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Side by side stepped that oddly assorted pair along - the maiden whose soul was as pure and fresh as the breeze that blew upon them from the sea, and the man whose life years ago had been marred by a sorrow, the quest of whose forgetfulness had led him through the mire of untold sin; the girl upon the threshold of womanhood, her life all before her and seeming to her untainted mind a joyous, wholesome business; the man midway on his ill-starred career, his every hope blighted save the one odious hope of vengeance, which made him cling to a life he had proved worthless and ugly, and that otherwise he had likely enough cast from him. And as they walked:
"Sir Crispin," she ventured timidly, "you are unhappy, are you not?"
Startled by her words and the tone of them, Galliard turned his head that he might observe her.
"I, unhappy?" he laughed; and it was a laugh calculated to acknowledge the fitness of her question, rather than to refute it as he intended. "Am I a clown, Cynthia, to own myself unhappy at such a season and while you honour me with your company?"
She made a wry face in protest that he fenced with her.
"You are happy, then?" she challenged him.
"What is happiness?" quoth he, much as Pilate may have questioned what was truth. Then before she could reply he hastened to add: "I have not been quite so happy these many years."
"It is not of the present moment that I speak," she answered reprovingly, for she scented no more than a compliment in his words, "but of your life."
Now either was he imbued with a sense of modesty touching the deeds of that life of his, or else did he wisely realize that no theme could there he less suited to discourse upon with an innocent maid.
"Mistress Cynthia," said he as though he had not heard her question, "I would say a word to you concerning Kenneth."
At that she turned upon him with a pout.
"But it is concerning yourself that I would have you talk. It is not nice to disobey a lady. Besides, I have little interest in Master Stewart."
"To have little interest in a future husband augurs ill for the time when he shall come to be your husband."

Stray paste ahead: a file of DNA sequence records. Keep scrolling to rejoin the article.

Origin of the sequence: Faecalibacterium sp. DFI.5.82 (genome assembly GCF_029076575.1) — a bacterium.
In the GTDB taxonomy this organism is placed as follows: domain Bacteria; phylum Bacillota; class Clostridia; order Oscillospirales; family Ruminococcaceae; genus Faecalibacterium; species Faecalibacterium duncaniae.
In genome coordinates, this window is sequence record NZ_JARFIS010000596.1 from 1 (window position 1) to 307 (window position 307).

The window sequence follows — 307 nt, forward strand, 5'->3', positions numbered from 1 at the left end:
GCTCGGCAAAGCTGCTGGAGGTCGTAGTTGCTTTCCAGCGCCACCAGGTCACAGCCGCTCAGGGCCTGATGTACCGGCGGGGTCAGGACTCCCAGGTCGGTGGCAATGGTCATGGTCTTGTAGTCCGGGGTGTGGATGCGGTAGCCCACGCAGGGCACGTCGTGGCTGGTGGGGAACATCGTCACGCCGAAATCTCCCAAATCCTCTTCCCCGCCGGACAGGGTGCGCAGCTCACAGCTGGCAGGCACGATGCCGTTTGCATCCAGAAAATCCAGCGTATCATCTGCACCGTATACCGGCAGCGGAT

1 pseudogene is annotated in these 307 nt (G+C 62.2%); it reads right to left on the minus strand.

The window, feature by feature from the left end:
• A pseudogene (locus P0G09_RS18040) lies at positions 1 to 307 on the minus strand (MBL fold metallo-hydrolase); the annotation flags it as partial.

"I thought that you, at least, understood me. Kenneth will never be husband of mine, Sir Crispin."
"Cynthia!" he exclaimed.
"Oh, lackaday! Am I to wed a doll?" she demanded. "Is he - is he a man a maid may love, Sir Crispin?"
"Indeed, had you but seen the half of life that I have seen," said he unthinkingly, "it might amaze you what manner of man a maid may love - or at least may marry. Come, Cynthia, what fault do you find with him?"
"Why, every fault."
He laughed in unbelief.
"And whom are we to blame for all these faults that have turned you so against him?"
"Yourself, Cynthia. You use him ill, child. If his behaviour has been extravagant, you are to blame. You are severe with him, and he, in his rash endeavours to present himself in a guise that shall render him commendable in your eyes, has overstepped discretion."
"Has my father bidden you to tell me this?"
"Since when have I enjoyed your father's confidence to that degree? No, no, Cynthia. I plead the boy's cause to you because - I know not because of what."
"It is ill to plead without knowing why. Let us forget the valiant Kenneth. They tell me, Sir Crispin" - and she turned her glorious eyes upon him in a manner that must have witched a statue into answering her - "that in the Royal army you were known as the Tavern Knight."
"They tell you truly. What of that?"
"Well, what of it? Do you blush at the very thought?"
"I blush?" He blinked, and his eyes were full of humour as they met her grave - almost sorrowing glance. Then a full-hearted peal of laughter broke from him, and scared a flight of gulls from the rocks of Sheringham Hithe below.
"Oh, Cynthia! You'll kill me!" he gasped. "Picture to yourself this Crispin Galliard blushing and giggling like a schoolgirl beset by her first lover. Picture it, I say! As well and as easily might you picture old Lucifer warbling a litany for the edification of a Nonconformist parson."
Her eyes were severe in their reproach.
"It is always so with you. You laugh and jest and make a mock of everything. Such I doubt not has been your way from the commencement, and 'tis thus that you are come to this condition."
Again he laughed, but this time it was in bitterness.
"Nay, sweet mistress, you are wrong - you are very wrong; it was not always thus. Time was - " He paused. "Bah! 'Tis the coward cries "time was"! Leave me the past, Cynthia. It is dead, and of the dead we should speak no ill," he jested.
"What is there in your past?" she insisted, despite his words. "What is there in it so to have warped a character that I am assured was once - is, indeed, still - of lofty and noble purpose? What is it has brought you to the level you occupy - you who were born to lead; you who - "
"Have done, child. Have done," he begged.
"Nay, tell me. Let us sit here." And taking hold of his sleeve, she sat herself upon a mound, and made room for him beside her on the grass. With a half-laugh and a sigh he obeyed her, and there, on the cliff, in the glow of the September sun, he took his seat at her side.
A silence prevailed about them, emphasized rather than broken by the droning chant of a fisherman mending his nets on the beach below, the intermittent plash of the waves on the shingle, and the scream of the gulls that circled overhead. Before the eyes of his flesh was stretched a wide desert of sky and water, and before the eyes of his mind the hopeless desert of his thirty-eight years.
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The Tavern Knight -by- Rafael Sabatini